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"Shawn didn't talk that way"

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Rush & Molloy:

'Capote' figure called un-Tru

Oscar handicappers are calling Philip Seymour Hoffman the man to beat for his portrayal of writer Truman Capote in "Capote." But old hands at the New Yorker are rankled by the movie's take on the magazine's late and beloved editor William Shawn, as played by Bob Balaban.

Longtime New Yorker contributor Roger Angell notes that the film has the painfully shy Shawn holding a press conference "and talking about how to make [Capote's book] 'In Cold Blood' more newsworthy. Shawn never did anything in his life to make something more newsworthy."

In the movie, Shawn also accompanies Capote to the execution of the murderers. "He was too nervous to travel, by and large," Angell tells us.

Writer Ken Auletta likewise took exception with the brusque and terribly social Shawn of "Capote."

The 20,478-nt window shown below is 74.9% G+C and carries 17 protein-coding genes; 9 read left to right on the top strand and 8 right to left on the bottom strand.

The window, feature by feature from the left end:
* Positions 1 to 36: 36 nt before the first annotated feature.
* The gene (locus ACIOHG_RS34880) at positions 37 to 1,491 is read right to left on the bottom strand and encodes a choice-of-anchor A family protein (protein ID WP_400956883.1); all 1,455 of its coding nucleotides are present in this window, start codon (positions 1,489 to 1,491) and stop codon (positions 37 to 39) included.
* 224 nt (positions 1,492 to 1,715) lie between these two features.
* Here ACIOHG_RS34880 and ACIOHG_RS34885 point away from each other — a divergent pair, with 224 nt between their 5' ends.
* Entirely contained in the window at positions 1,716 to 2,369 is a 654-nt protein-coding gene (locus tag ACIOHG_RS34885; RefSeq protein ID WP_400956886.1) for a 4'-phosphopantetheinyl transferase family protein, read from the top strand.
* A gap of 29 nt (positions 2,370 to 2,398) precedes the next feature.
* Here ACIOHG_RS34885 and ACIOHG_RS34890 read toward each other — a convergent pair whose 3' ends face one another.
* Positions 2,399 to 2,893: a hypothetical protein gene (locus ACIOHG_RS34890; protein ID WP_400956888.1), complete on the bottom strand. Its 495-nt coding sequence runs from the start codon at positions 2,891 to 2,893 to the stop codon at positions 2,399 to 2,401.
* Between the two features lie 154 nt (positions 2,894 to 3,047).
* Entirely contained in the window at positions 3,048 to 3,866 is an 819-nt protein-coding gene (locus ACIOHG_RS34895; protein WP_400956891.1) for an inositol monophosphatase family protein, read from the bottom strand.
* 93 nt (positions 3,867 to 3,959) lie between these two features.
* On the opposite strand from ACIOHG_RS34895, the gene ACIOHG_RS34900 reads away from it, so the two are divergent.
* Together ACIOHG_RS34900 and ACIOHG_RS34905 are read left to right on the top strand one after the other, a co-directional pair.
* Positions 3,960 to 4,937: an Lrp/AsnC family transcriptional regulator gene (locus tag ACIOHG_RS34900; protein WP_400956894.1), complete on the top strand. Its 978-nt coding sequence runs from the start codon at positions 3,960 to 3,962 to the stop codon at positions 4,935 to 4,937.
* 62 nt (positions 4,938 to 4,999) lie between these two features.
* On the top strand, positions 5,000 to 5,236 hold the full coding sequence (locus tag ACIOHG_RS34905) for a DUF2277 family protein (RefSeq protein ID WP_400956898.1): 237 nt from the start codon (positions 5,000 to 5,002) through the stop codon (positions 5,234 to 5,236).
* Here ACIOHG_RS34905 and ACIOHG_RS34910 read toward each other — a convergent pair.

"I don't believe he would have had that kind of breathless quality [Balaban has]," Auletta told us yesterday at a Newhouse School panel. "Shawn didn't talk that way. He held writers' hands. He held Capote's hand, and nurtured him and supported him."

Shawn's actor son, Wallace, couldn't be reached yesterday, but we're sure he'll have some thoughts.


Angell drives me nuts - when I first started reading his memoir pieces in the NYer I thought they were satiric fiction, they were so over the top pretentious. But when I read them as satiric fiction, I kind of love them … But I also like the retrospective characterizations of Shawn that emerge now and then in the NYer. I like too the idea of a shy celebrity, or a shy boss.

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